Beginning with a chance encounter, Tim Smith has been documenting and building relationships with Hutterite communities in Manitoba over the past seven years. An Anabaptist group whose roots trace back to the 16th Century Reformation, many Hutterites live on closed colonies throughout western Canada and the north-western United States, their culture preserved through deliberate separation and self-sufficiency. Smith’s photographs provide a contemporary and nuanced view of the colonies—delving into complex decisions at the heart of everyday life. His intimate portraits offer a glimpse into the continuously negotiated sites of Hutterite life: women showing off colourful running shoes under cotton prairie dresses, using cell phones and Internet to access the world outside of the colonies, farming, communal meals, prayer, and family life.
we live on the edge of disaster and imagine we are in a musical is an ongoing project by Amalie Atkins that brings together personal history, myth, familial storytelling, and imagined narratives. Combining film, cinematic performance, and installation, Atkins’ otherworldly stories are situated within the expansive prairie landscape. Generations of women—mothers and daughters, sisters, twins—transform the land into a site for the transmission of ancestral and familial knowledge. Like an ancient fairy tale, their narrative is fragmented and in a constant state of change, while the women’s ritual actions appear both banal and magical. Shaped by questions of personal and collective memory, and inspired by fairy tales, cautionary fables, dreams, and myth, Atkins reveals how the future is always in a state of being continuously reshaped by the past.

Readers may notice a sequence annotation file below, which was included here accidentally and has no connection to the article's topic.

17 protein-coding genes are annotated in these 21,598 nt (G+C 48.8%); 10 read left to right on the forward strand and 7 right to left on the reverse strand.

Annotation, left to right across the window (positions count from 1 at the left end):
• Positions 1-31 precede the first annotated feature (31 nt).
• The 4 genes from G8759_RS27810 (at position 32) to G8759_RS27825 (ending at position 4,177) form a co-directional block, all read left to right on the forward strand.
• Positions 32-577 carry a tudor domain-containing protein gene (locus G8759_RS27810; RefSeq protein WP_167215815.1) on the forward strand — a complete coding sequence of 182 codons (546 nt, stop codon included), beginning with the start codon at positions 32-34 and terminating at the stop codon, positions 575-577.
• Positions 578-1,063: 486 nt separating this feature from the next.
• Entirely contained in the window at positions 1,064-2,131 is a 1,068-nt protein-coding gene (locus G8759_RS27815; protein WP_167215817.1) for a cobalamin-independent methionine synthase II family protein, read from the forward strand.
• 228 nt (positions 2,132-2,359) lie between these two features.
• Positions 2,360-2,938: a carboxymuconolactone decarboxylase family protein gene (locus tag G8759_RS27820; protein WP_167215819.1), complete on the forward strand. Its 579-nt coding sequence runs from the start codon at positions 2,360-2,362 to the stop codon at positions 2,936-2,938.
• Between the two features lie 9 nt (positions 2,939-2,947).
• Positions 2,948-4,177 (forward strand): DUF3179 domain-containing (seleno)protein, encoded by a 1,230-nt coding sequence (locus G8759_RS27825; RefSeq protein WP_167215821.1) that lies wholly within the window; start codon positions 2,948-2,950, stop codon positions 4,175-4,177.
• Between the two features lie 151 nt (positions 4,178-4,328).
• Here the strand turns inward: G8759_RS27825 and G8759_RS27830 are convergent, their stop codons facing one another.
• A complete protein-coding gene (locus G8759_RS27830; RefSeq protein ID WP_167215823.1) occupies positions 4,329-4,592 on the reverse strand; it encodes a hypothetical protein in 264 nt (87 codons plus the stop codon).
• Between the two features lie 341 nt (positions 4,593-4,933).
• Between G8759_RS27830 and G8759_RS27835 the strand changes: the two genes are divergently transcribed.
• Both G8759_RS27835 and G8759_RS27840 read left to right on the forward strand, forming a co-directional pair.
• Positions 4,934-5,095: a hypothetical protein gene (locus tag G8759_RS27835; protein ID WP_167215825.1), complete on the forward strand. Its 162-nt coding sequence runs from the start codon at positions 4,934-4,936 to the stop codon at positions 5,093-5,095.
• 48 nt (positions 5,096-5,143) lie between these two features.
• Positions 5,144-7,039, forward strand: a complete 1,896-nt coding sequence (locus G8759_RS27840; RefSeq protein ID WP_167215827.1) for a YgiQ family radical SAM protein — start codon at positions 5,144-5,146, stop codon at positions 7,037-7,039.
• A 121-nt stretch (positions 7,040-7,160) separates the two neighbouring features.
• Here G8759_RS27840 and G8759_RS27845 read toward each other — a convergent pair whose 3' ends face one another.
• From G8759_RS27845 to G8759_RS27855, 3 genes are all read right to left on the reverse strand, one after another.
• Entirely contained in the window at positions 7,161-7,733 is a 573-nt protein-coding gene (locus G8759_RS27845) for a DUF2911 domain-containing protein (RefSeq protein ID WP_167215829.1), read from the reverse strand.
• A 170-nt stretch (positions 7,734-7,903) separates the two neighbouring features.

Curated by Natalia Lebedinskaia
These exhibition is made possible by Westman Community Futures
Opening Reception sponsored by Brandon Photographics